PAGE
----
There comes the point in everyone’s life and fitness journey: you will feel aches, pains, stiffness, injury, or tightness that stops you from moving how you want to and progressing towards your goals. This is why preventative mobility is so essential. It can prevent these adverse effects and “bulletproof” your body against future injury. 

Also, within the sports and fitness activities you currently do, mobility can help you perform better with more ease. A 5–15-minute mobility-focused warm-up can allow you to run faster, lift heavier and feel way more flexible. It enables you to get stronger and finally progress again in the activities you love to do. This means more muscle growth and better performance every time, so you never have to plateau again. 

Gone are the days when mobility was just for the injured; every human can benefit from it in every part of their life. 

The most rewarding aspect has been the lasting relief of all my body ailments. I wake up feeling flexible and mobile without having to do any stretching after years of being in chronic pain.  Also, I can now move in ways that I never thought were possible for me- handstands, backbends, and single-leg squats. It feels so freeing and fun to move in whatever way I like.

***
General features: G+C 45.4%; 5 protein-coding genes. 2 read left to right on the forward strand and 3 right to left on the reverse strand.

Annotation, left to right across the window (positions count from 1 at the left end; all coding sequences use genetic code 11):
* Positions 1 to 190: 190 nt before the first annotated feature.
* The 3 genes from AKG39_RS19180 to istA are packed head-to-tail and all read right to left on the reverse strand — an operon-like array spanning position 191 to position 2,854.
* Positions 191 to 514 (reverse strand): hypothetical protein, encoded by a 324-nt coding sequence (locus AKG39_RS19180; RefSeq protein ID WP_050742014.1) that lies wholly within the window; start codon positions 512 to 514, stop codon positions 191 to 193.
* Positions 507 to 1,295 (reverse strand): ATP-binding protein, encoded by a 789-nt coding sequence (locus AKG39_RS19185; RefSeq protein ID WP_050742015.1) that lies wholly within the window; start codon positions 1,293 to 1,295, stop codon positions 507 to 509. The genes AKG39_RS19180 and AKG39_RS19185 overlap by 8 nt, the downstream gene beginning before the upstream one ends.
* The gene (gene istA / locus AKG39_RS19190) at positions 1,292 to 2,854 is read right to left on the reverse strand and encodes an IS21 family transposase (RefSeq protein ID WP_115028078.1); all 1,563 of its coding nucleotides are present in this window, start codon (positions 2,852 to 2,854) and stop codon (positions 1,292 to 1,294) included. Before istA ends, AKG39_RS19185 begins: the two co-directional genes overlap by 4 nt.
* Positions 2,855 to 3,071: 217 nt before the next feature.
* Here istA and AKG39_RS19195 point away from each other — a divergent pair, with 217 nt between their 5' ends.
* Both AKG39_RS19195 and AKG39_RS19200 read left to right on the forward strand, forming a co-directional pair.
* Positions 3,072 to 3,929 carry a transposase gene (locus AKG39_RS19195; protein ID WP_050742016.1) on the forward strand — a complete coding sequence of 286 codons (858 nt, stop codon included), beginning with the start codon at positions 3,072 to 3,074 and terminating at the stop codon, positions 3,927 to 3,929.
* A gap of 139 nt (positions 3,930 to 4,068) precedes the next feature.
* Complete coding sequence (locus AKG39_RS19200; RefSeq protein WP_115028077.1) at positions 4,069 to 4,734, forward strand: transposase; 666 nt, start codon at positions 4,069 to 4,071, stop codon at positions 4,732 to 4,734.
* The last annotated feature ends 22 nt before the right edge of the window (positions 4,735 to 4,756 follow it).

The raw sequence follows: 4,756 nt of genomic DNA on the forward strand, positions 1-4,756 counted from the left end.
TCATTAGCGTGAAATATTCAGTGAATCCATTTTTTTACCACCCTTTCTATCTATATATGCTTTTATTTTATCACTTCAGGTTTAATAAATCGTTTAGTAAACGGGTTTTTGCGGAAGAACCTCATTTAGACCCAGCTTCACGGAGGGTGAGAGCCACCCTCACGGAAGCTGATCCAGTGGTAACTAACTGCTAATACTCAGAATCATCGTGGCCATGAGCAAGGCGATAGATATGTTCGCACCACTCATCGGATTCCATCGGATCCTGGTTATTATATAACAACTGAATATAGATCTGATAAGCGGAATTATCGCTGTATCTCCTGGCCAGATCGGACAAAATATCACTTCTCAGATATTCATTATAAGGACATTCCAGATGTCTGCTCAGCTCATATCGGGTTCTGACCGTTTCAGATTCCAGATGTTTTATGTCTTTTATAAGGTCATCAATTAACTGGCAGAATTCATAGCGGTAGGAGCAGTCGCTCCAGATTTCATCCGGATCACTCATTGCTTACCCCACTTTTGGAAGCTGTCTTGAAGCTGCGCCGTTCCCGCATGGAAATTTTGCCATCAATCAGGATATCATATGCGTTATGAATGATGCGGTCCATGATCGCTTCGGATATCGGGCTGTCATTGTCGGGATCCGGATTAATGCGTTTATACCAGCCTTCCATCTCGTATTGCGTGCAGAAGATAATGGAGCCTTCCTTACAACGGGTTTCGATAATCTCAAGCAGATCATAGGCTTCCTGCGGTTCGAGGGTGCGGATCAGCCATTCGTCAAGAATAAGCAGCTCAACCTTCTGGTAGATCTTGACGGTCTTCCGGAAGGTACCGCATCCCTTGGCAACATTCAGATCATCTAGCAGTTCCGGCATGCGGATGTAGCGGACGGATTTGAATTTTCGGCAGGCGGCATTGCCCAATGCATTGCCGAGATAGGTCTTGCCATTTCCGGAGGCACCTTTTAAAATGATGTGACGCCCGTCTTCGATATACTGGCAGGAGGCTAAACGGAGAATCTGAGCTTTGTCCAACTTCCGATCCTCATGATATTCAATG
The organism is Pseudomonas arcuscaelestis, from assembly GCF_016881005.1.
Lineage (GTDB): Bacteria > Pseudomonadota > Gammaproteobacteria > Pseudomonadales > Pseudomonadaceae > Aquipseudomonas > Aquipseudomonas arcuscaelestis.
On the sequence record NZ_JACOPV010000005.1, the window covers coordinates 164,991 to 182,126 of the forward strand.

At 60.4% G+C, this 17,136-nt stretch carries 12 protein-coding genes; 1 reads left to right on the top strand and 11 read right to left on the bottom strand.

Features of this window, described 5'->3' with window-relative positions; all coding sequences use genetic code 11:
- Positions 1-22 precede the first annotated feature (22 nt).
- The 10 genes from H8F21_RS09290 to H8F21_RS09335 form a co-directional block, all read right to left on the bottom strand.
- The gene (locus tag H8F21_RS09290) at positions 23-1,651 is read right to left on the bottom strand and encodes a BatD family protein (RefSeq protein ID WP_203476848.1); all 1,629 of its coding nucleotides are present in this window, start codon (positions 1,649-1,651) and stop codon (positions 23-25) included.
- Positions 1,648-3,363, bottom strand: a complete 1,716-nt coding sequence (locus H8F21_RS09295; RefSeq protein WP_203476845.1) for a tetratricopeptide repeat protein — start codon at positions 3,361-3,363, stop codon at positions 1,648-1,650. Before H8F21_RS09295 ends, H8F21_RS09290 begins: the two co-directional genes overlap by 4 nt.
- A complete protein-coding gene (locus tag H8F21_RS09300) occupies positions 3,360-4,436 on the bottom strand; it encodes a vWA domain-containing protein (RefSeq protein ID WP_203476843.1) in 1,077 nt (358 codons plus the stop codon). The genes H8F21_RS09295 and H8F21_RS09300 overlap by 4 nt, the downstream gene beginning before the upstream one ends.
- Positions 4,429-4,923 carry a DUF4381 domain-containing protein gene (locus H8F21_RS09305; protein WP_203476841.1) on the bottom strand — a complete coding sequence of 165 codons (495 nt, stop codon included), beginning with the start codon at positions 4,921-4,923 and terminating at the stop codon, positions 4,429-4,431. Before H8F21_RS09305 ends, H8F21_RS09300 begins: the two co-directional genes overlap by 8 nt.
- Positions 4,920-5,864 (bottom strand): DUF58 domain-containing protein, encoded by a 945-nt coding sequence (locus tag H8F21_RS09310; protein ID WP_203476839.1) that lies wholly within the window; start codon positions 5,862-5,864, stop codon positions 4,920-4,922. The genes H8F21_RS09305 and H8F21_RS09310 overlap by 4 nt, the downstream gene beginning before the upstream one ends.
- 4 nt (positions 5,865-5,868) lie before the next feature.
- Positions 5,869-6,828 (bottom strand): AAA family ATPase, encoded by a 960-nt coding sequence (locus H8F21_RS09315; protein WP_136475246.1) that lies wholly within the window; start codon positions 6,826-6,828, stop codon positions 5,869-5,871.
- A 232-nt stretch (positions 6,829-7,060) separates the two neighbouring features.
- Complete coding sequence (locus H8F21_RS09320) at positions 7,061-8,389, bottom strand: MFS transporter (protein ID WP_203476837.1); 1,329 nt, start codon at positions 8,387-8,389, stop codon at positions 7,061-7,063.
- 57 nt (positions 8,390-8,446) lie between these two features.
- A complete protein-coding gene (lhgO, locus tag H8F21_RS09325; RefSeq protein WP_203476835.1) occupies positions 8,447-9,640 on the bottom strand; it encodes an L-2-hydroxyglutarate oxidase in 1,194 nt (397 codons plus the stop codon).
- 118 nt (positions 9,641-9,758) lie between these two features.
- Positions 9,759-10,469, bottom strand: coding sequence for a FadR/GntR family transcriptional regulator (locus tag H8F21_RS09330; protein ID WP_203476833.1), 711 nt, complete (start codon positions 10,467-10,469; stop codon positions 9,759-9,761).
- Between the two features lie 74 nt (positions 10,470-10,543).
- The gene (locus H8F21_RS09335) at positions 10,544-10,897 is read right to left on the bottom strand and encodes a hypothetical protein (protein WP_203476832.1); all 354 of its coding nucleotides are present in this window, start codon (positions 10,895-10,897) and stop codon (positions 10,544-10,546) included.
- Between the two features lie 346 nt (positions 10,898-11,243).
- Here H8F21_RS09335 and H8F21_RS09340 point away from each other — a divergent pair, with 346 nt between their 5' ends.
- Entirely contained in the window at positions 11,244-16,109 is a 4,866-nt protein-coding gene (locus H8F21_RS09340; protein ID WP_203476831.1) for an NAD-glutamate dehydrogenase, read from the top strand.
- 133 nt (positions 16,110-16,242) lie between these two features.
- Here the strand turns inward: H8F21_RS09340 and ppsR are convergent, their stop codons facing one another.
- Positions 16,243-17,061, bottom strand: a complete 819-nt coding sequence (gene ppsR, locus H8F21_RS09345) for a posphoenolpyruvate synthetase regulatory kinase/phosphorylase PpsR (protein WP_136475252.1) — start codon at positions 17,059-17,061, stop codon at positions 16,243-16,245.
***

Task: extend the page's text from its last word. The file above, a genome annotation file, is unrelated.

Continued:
It is incredible to take clients on this journey, at first to relieve their aches and pains, then to see them become lifelong movers who love to be active because of how good they feel in their bodies and how good movement makes them feel. This is what I want for you and everyone else who goes on their mobility journey. 

Lasting relief from bodily ailments, connecting back to your body and how it feels and using this new awareness to allow you to quickly move around and do the things you love with the people you love for your whole lifetime. I have seen it firsthand with some of my older trainees; they now move better than some of the 20-year-olds I see at the gym, and exercise is no longer a chore they have to do to stay in shape, rather something they get to do that feels empowering and helps their health and bodily ailments. 

This is a fantastic way to create a lasting healthy relationship between fitness and our bodies. Movement doesn’t have to be punishment rather the perfect healing modality for bringing you back to your best self.